TL;DR: A smart thermostat is better at sensing and regulating temperatures and hence can improve airflow on all floors.

8. Invest in Ductless Mini Splits

Ductless mini splits are a game-changer for cooling, especially for homes with limited ducts leading to the top floor.

These systems provide direct cooling to specific areas, bypassing the need for extensive ducts running through lower floors.

From personal observations, they're particularly effective in older homes or additions where traditional ductwork may not reach or be as effective.

TL;DR: It your central AC is insufficient for second floor, consider investing in a ductless mini split for added airflow.

9. Get a Higher BTU AC

Opting for a higher BTU AC can be a solid solution when your current unit isn't cutting it, especially if your second floor is persistently hot.

A higher BTU rating means more cooling power, addressing issues like air leakage and efficiently countering those 'so hot' upstairs areas.

TL;DR: Perhaps your AC isn't sufficiently large for ample airflow to second floor. In this case, an AC with higher BTU is recommended.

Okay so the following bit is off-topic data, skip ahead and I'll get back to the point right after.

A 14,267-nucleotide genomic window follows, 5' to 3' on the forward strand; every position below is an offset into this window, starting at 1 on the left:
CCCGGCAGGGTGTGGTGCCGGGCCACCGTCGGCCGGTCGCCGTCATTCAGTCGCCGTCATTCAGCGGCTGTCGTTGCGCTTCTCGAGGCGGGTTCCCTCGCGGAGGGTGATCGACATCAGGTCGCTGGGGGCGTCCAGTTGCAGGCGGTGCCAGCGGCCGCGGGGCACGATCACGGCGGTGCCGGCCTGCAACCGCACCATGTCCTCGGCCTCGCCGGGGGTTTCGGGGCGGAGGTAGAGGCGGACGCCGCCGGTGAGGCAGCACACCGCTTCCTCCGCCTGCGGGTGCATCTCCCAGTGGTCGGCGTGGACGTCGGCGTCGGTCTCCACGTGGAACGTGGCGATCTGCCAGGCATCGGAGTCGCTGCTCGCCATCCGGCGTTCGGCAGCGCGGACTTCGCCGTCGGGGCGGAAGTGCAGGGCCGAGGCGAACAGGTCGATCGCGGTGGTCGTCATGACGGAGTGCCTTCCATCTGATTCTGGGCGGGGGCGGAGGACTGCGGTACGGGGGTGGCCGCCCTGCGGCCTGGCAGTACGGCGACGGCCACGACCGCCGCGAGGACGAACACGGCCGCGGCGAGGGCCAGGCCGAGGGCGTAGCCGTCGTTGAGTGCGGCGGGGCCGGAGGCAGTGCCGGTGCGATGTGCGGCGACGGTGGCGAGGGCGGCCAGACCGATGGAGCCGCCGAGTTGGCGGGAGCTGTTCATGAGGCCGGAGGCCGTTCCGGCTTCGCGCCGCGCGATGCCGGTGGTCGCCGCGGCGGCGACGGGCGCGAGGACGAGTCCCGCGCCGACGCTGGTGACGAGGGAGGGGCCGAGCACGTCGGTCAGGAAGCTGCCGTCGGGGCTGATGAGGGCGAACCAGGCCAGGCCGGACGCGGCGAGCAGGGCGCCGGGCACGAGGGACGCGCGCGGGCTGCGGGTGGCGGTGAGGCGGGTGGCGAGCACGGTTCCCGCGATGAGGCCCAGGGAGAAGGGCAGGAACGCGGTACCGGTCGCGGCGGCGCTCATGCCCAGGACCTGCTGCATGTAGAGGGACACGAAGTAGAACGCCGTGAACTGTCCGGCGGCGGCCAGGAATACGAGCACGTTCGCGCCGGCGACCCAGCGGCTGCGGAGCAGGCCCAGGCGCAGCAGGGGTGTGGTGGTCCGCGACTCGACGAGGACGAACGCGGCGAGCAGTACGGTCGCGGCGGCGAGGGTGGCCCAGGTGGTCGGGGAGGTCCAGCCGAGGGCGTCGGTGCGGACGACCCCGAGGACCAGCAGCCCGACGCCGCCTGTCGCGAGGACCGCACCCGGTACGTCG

10. Regularly Clean and Maintain AC Components

It's crucial to regularly inspect and maintain AC components, particularly the furnace and attic fan, for optimal cooling efficiency.

I've witnessed how consistent upkeep can significantly enhance airflow to the second floor while also helping to manage cooling cost.

A well-maintained system is more effective at distributing cool air evenly, especially important in those warmer upper levels, ensuring your entire home stays comfortable.

On top of that, regular maintenance ensures that your second-floor return duct and the return air system function efficiently.

TL;DR: While tedious, regular cleaning of the finer parts and their maintenance can lead to better performance and airflow on second floor.

11. Enhance Attic Ventilation and Floor-to-Floor Air Balance

In my experience, tackling the second-floor heat starts right at the top – in the attic.

Enhancing attic space ventilation is crucial to remove hot air and lower the temperature upstairs, especially during summer.

Simultaneously, adjusting airflow through upstairs vents ensures a more uniform cool from the first floor to the lower levels.

It's a balancing act that makes a world of difference, turning those sweltering upstairs rooms into comfortable retreats even in the heat of summer.

TL;DR: A well sized attic provides a buffer between second floor ceiling and direct sunlight.

12. Fine-Tune Room Airflow and Maximize Interior Layout:

In my years of fine-tuning home climates, I've learned the importance of tailoring airflow in individual rooms.